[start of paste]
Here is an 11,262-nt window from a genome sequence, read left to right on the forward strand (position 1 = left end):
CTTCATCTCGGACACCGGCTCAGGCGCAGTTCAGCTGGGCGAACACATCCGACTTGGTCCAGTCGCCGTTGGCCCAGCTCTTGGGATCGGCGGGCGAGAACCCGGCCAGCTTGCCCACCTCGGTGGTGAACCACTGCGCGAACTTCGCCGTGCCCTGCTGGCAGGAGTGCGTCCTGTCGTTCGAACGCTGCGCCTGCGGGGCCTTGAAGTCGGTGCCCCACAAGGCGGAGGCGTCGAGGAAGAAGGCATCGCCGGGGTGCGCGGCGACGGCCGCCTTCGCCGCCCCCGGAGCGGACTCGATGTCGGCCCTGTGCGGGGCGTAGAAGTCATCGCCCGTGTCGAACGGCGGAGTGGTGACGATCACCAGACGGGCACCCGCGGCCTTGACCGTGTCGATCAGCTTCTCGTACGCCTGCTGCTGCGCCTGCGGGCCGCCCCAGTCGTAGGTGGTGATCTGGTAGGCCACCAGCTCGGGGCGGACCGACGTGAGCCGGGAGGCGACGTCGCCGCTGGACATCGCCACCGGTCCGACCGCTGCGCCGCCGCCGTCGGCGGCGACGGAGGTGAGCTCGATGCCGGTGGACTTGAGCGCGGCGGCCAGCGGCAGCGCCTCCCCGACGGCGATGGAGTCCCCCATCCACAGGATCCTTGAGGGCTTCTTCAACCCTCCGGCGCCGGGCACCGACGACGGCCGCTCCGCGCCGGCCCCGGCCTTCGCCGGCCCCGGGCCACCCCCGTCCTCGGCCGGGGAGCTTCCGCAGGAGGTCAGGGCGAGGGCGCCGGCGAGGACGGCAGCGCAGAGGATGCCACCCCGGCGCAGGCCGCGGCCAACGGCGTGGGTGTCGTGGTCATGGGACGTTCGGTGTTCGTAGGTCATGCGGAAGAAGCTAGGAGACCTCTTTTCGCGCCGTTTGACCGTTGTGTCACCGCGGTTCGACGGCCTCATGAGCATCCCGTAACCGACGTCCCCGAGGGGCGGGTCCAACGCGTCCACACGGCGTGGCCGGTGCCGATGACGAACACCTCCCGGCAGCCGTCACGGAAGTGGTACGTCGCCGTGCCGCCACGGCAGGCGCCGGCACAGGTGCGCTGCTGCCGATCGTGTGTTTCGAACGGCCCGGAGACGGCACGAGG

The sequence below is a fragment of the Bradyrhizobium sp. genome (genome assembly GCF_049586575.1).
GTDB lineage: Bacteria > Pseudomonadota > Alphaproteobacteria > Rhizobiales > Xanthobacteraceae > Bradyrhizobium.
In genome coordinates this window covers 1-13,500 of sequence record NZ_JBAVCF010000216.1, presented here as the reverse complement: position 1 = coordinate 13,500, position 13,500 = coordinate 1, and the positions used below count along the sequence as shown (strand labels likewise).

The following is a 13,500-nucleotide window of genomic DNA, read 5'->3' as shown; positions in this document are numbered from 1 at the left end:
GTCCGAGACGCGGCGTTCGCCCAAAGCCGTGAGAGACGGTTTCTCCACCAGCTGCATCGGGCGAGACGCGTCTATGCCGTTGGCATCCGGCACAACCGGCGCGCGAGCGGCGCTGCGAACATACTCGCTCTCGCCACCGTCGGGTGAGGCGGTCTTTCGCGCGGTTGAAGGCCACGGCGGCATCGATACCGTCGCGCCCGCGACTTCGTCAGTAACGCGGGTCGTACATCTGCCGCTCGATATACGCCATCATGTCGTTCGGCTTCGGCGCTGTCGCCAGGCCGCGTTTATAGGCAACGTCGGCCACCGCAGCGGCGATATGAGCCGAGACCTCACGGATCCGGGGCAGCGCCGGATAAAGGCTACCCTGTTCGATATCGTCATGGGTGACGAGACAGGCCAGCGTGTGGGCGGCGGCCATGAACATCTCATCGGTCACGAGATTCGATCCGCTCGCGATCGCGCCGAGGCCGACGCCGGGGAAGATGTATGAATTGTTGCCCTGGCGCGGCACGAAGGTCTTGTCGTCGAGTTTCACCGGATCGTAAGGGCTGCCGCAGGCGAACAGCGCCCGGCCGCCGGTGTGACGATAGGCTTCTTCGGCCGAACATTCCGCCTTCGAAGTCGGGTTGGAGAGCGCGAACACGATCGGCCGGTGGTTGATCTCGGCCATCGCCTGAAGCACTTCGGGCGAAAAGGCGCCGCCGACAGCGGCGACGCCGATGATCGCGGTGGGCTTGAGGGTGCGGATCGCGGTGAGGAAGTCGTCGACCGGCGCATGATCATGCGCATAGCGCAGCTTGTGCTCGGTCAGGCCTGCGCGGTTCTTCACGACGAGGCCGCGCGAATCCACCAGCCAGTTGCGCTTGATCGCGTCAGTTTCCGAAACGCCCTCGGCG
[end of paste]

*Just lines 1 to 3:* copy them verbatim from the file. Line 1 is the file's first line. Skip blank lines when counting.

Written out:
Here is an 11,262-nt window from a genome sequence, read left to right on the forward strand (position 1 = left end):
CTTCATCTCGGACACCGGCTCAGGCGCAGTTCAGCTGGGCGAACACATCCGACTTGGTCCAGTCGCCGTTGGCCCAGCTCTTGGGATCGGCGGGCGAGAACCCGGCCAGCTTGCCCACCTCGGTGGTGAACCACTGCGCGAACTTCGCCGTGCCCTGCTGGCAGGAGTGCGTCCTGTCGTTCGAACGCTGCGCCTGCGGGGCCTTGAAGTCGGTGCCCCACAAGGCGGAGGCGTCGAGGAAGAAGGCATCGCCGGGGTGCGCGGCGACGGCCGCCTTCGCCGCCCCCGGAGCGGACTCGATGTCGGCCCTGTGCGGGGCGTAGAAGTCATCGCCCGTGTCGAACGGCGGAGTGGTGACGATCACCAGACGGGCACCCGCGGCCTTGACCGTGTCGATCAGCTTCTCGTACGCCTGCTGCTGCGCCTGCGGGCCGCCCCAGTCGTAGGTGGTGATCTGGTAGGCCACCAGCTCGGGGCGGACCGACGTGAGCCGGGAGGCGACGTCGCCGCTGGACATCGCCACCGGTCCGACCGCTGCGCCGCCGCCGTCGGCGGCGACGGAGGTGAGCTCGATGCCGGTGGACTTGAGCGCGGCGGCCAGCGGCAGCGCCTCCCCGACGGCGATGGAGTCCCCCATCCACAGGATCCTTGAGGGCTTCTTCAACCCTCCGGCGCCGGGCACCGACGACGGCCGCTCCGCGCCGGCCCCGGCCTTCGCCGGCCCCGGGCCACCCCCGTCCTCGGCCGGGGAGCTTCCGCAGGAGGTCAGGGCGAGGGCGCCGGCGAGGACGGCAGCGCAGAGGATGCCACCCCGGCGCAGGCCGCGGCCAACGGCGTGGGTGTCGTGGTCATGGGACGTTCGGTGTTCGTAGGTCATGCGGAAGAAGCTAGGAGACCTCTTTTCGCGCCGTTTGACCGTTGTGTCACCGCGGTTCGACGGCCTCATGAGCATCCCGTAACCGACGTCCCCGAGGGGCGGGTCCAACGCGTCCACACGGCGTGGCCGGTGCCGATGACGAACACCTCCCGGCAGCCGTCACGGAAGTGGTACGTCGCCGTGCCGCCACGGCAGGCGCCGGCACAGGTGCGCTGCTGCCGATCGTGTGTTTCGAACGGCCCGGAGACGGCACGAGG

The sequence below is a fragment of the Bradyrhizobium sp. genome (genome assembly GCF_049586575.1).